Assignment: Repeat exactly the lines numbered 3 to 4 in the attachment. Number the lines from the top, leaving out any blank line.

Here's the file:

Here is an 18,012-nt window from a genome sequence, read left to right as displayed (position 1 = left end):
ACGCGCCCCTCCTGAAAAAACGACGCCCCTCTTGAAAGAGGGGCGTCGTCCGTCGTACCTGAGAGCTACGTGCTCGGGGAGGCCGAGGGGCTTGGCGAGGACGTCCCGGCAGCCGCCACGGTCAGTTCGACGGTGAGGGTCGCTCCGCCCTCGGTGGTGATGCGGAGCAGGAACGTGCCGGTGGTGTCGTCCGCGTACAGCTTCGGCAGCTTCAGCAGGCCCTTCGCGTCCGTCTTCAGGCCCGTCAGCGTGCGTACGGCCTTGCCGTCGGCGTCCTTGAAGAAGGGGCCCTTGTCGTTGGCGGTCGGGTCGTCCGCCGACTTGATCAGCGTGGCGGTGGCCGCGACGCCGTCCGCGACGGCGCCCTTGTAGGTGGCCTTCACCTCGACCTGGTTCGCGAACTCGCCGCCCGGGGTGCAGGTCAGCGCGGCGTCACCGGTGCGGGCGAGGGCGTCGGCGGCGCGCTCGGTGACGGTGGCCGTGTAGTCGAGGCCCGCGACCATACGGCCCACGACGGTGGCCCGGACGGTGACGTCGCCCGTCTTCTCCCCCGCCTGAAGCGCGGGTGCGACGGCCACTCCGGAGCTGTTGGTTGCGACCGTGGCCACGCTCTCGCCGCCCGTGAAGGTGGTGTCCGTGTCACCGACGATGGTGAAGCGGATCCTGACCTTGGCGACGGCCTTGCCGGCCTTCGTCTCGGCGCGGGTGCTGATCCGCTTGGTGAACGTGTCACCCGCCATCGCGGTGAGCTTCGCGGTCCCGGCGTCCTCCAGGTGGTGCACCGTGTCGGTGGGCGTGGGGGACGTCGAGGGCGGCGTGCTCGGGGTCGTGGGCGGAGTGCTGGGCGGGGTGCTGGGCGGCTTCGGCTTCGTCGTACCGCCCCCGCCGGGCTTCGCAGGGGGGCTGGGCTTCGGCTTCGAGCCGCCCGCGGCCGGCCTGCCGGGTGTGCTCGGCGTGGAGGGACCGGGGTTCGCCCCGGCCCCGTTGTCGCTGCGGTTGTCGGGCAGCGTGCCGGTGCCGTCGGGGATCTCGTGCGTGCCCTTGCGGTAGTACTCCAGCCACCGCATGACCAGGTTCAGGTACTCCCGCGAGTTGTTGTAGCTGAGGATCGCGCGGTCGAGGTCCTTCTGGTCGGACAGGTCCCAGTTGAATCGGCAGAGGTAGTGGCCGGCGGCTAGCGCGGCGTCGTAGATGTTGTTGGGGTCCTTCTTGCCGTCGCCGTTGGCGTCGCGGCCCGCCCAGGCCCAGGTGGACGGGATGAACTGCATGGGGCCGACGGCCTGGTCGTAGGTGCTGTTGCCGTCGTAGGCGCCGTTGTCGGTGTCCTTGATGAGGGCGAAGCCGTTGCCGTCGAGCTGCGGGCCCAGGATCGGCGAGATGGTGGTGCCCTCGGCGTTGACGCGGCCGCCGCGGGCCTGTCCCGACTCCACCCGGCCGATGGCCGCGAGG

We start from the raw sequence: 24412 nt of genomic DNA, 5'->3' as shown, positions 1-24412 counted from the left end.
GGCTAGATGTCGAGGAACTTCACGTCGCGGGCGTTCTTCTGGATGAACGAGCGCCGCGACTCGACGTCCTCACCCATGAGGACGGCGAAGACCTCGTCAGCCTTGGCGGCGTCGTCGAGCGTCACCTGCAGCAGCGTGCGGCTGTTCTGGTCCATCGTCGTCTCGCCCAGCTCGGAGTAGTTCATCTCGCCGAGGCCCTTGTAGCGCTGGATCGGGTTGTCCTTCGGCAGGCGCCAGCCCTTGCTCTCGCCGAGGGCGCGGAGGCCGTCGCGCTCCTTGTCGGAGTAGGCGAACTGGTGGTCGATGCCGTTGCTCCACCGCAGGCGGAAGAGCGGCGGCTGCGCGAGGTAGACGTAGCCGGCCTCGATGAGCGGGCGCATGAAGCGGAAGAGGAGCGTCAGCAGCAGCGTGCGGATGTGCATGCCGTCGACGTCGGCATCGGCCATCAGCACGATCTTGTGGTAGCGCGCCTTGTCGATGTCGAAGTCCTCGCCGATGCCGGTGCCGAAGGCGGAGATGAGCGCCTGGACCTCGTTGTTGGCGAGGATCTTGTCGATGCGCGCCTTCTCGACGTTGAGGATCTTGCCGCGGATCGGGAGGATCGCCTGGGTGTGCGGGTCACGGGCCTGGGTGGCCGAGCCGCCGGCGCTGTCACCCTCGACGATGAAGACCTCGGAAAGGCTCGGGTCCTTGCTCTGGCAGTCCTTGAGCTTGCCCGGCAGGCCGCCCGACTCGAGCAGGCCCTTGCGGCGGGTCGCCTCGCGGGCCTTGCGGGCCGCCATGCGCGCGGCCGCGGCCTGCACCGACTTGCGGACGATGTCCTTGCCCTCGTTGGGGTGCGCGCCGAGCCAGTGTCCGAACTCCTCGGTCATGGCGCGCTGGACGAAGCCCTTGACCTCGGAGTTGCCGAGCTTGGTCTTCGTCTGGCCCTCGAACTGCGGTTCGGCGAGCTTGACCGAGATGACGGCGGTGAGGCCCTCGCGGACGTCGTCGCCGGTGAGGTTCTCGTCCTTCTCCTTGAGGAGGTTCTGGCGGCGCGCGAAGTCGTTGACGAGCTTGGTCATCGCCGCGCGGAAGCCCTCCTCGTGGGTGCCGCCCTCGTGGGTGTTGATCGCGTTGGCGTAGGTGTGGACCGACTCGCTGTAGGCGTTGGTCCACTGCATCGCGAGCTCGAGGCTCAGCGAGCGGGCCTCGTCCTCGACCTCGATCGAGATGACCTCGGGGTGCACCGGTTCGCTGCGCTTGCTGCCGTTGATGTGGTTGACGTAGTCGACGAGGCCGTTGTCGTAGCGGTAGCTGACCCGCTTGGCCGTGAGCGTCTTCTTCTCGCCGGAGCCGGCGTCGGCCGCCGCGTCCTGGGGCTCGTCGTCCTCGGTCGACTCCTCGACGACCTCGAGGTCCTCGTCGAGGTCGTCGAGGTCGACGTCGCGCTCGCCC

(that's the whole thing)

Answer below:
We start from the raw sequence: 24412 nt of genomic DNA, 5'->3' as shown, positions 1-24412 counted from the left end.
GGCTAGATGTCGAGGAACTTCACGTCGCGGGCGTTCTTCTGGATGAACGAGCGCCGCGACTCGACGTCCTCACCCATGAGGACGGCGAAGACCTCGTCAGCCTTGGCGGCGTCGTCGAGCGTCACCTGCAGCAGCGTGCGGCTGTTCTGGTCCATCGTCGTCTCGCCCAGCTCGGAGTAGTTCATCTCGCCGAGGCCCTTGTAGCGCTGGATCGGGTTGTCCTTCGGCAGGCGCCAGCCCTTGCTCTCGCCGAGGGCGCGGAGGCCGTCGCGCTCCTTGTCGGAGTAGGCGAACTGGTGGTCGATGCCGTTGCTCCACCGCAGGCGGAAGAGCGGCGGCTGCGCGAGGTAGACGTAGCCGGCCTCGATGAGCGGGCGCATGAAGCGGAAGAGGAGCGTCAGCAGCAGCGTGCGGATGTGCATGCCGTCGACGTCGGCATCGGCCATCAGCACGATCTTGTGGTAGCGCGCCTTGTCGATGTCGAAGTCCTCGCCGATGCCGGTGCCGAAGGCGGAGATGAGCGCCTGGACCTCGTTGTTGGCGAGGATCTTGTCGATGCGCGCCTTCTCGACGTTGAGGATCTTGCCGCGGATCGGGAGGATCGCCTGGGTGTGCGGGTCACGGGCCTGGGTGGCCGAGCCGCCGGCGCTGTCACCCTCGACGATGAAGACCTCGGAAAGGCTCGGGTCCTTGCTCTGGCAGTCCTTGAGCTTGCCCGGCAGGCCGCCCGACTCGAGCAGGCCCTTGCGGCGGGTCGCCTCGCGGGCCTTGCGGGCCGCCATGCGCGCGGCCGCGGCCTGCACCGACTTGCGGACGATGTCCTTGCCCTCGTTGGGGTGCGCGCCGAGCCAGTGTCCGAACTCCTCGGTCATGGCGCGCTGGACGAAGCCCTTGACCTCGGAGTTGCCGAGCTTGGTCTTCGTCTGGCCCTCGAACTGCGGTTCGGCGAGCTTGACCGAGATGACGGCGGTGAGGCCCTCGCGGACGTCGTCGCCGGTGAGGTTCTCGTCCTTCTCCTTGAGGAGGTTCTGGCGGCGCGCGAAGTCGTTGACGAGCTTGGTCATCGCCGCGCGGAAGCCCTCCTCGTGGGTGCCGCCCTCGTGGGTGTTGATCGCGTTGGCGTAGGTGTGGACCGACTCGCTGTAGGCGTTGGTCCACTGCATCGCGAGCTCGAGGCTCAGCGAGCGGGCCTCGTCCTCGACCTCGATCGAGATGACCTCGGGGTGCACCGGTTCGCTGCGCTTGCTGCCGTTGATGTGGTTGACGTAGTCGACGAGGCCGTTGTCGTAGCGGTAGCTGACCCGCTTGGCCGTGAGCGTCTTCTTCTCGCCGGAGCCGGCGTCGGCCGCCGCGTCCTGGGGCTCGTCGTCCTCGGTCGACTCCTCGACGACCTCGAGGTCCTCGTCGAGGTCGTCGAGGTCGACGTCGCGCTCGCCC